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Listening to art. Playing with audio. Sounding out technology. Composing in code. Rewinding the soundscape.

Live Grassy Knoll MP3s

In the late 1990s, shortly before Bob Green, aka Grassy Knoll, moved back to Austin, I spent an afternoon in the stark San Francisco apartment where he’d been residing. I spoke with him about his final major label album, III, while he played me what he was then working on, what he called his un-commercial work. Not un-commercial because it wouldn’t be popular. Popularity wasn’t Green’s concern in the first place. The Knoll had created its own space, somewhere between prog rock and jazz fusion, in that it eked out the improvisatory opportunities in beat-driven music that wasn’t afraid of tunes. Still, he sublimated those tunes, often below the hearing range of a general audience.

No, by un-commercial, Green simply meant that what he was working on was virtually impossible to release commercially. Why? At the time, the term “mashup” wan’t yet in general circulation, but Green was taking banks of samples, drawn from radio staples, rarities and found sounds, and working them into inspired collages. Imagine a rockist DJ Z-Trip and you’ve got a sense of what he was after. The sample clearances would have been impossible to obtain, thus relegating this new Grassy Knoll stage to, in essence, performance art.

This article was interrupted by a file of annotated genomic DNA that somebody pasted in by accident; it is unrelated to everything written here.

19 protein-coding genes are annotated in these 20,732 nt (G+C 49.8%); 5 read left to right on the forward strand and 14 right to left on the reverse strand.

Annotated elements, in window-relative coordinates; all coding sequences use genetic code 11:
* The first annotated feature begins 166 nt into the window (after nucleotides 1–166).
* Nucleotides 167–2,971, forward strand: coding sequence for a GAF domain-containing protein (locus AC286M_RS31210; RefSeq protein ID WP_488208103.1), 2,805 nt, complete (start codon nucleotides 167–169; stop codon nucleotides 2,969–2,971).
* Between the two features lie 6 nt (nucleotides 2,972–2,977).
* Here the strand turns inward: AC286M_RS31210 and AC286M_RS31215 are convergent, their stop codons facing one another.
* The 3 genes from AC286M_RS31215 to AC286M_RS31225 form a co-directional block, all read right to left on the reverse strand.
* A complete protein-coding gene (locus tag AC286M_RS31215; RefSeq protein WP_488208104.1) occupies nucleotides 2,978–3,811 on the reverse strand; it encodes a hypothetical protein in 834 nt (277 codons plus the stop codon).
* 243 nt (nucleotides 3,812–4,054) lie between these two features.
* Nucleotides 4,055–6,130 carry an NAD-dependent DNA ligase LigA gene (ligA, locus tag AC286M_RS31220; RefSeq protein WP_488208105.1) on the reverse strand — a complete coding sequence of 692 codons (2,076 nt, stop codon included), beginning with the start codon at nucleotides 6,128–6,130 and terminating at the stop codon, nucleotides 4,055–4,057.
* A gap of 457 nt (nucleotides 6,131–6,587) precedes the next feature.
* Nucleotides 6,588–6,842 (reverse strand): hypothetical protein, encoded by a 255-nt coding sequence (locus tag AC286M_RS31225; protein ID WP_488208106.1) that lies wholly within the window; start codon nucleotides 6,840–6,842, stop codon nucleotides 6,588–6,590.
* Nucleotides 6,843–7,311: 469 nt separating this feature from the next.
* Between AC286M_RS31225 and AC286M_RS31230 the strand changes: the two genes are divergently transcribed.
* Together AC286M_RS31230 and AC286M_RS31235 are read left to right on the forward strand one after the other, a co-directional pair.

While in Austin, Green started a new record label, Sixty One Sixty Eight, which released a Grassy Knoll album, Short Stories (2002), plus work by a small number of other artists. Up on the label’s website (sixtyonesixtyeight.com) is a six-track live Grassy Knoll show recorded in 2001 at SOBs, the New York club, just a month after 9/11. Particularly recommended is a hazy confection titled “Bucky Fuller” (MP3). It’s considerably more artful, more subtle, than what he’d auditioned for me in his apartment. What Green played on October 10, 2001, included sourced material, from an Aerosmith cue to jazz snippets to spoken word, but for the most part the ingredients don’t speak more loudly than the recipe. Highly recommended.

By Marc Weidenbaum

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  • Marc Weidenbaum founded the website Disquiet.com in 1996 at the intersection of sound, art, and technology, and since 2012 has moderated the Disquiet Junto, an active online community of weekly music/sonic projects. He has written for Nature, Boing Boing, The Wire, Pitchfork, and NewMusicBox, among other periodicals. He is the author of the 33 1⁄3 book on Aphex Twin’s classic album Selected Ambient Works Volume II. Read more about his sonic consultancy, teaching, sound art, and work in film, comics, and other media

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